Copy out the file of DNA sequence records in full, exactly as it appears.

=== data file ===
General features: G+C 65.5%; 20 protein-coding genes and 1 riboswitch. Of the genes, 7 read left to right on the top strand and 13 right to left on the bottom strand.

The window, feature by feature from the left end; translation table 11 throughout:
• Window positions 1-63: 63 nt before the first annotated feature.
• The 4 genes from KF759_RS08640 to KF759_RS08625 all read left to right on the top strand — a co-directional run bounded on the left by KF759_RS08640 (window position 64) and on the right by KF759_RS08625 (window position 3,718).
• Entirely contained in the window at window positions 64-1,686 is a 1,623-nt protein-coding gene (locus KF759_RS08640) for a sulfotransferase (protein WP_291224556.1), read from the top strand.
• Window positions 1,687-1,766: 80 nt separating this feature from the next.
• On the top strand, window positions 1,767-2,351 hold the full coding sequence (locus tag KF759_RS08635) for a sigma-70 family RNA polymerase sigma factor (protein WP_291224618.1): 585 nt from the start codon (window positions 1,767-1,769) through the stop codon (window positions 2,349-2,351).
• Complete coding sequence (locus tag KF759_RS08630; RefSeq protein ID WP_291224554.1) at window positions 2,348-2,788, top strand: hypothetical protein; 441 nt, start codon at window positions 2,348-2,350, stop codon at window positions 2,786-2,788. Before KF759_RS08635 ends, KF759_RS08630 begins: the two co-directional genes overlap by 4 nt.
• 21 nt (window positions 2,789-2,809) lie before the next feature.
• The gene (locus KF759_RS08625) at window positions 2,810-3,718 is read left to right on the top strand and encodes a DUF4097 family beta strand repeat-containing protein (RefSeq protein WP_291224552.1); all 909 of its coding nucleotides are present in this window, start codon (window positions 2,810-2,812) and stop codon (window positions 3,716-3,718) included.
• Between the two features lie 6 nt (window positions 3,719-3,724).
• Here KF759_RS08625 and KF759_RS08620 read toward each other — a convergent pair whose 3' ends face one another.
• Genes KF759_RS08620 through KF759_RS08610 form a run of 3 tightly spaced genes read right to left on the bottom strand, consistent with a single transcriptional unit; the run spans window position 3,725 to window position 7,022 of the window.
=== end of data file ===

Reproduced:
General features: G+C 65.5%; 20 protein-coding genes and 1 riboswitch. Of the genes, 7 read left to right on the top strand and 13 right to left on the bottom strand.

The window, feature by feature from the left end; translation table 11 throughout:
• Window positions 1-63: 63 nt before the first annotated feature.
• The 4 genes from KF759_RS08640 to KF759_RS08625 all read left to right on the top strand — a co-directional run bounded on the left by KF759_RS08640 (window position 64) and on the right by KF759_RS08625 (window position 3,718).
• Entirely contained in the window at window positions 64-1,686 is a 1,623-nt protein-coding gene (locus KF759_RS08640) for a sulfotransferase (protein WP_291224556.1), read from the top strand.
• Window positions 1,687-1,766: 80 nt separating this feature from the next.
• On the top strand, window positions 1,767-2,351 hold the full coding sequence (locus tag KF759_RS08635) for a sigma-70 family RNA polymerase sigma factor (protein WP_291224618.1): 585 nt from the start codon (window positions 1,767-1,769) through the stop codon (window positions 2,349-2,351).
• Complete coding sequence (locus tag KF759_RS08630; RefSeq protein ID WP_291224554.1) at window positions 2,348-2,788, top strand: hypothetical protein; 441 nt, start codon at window positions 2,348-2,350, stop codon at window positions 2,786-2,788. Before KF759_RS08635 ends, KF759_RS08630 begins: the two co-directional genes overlap by 4 nt.
• 21 nt (window positions 2,789-2,809) lie before the next feature.
• The gene (locus KF759_RS08625) at window positions 2,810-3,718 is read left to right on the top strand and encodes a DUF4097 family beta strand repeat-containing protein (RefSeq protein WP_291224552.1); all 909 of its coding nucleotides are present in this window, start codon (window positions 2,810-2,812) and stop codon (window positions 3,716-3,718) included.
• Between the two features lie 6 nt (window positions 3,719-3,724).
• Here KF759_RS08625 and KF759_RS08620 read toward each other — a convergent pair whose 3' ends face one another.
• Genes KF759_RS08620 through KF759_RS08610 form a run of 3 tightly spaced genes read right to left on the bottom strand, consistent with a single transcriptional unit; the run spans window position 3,725 to window position 7,022 of the window.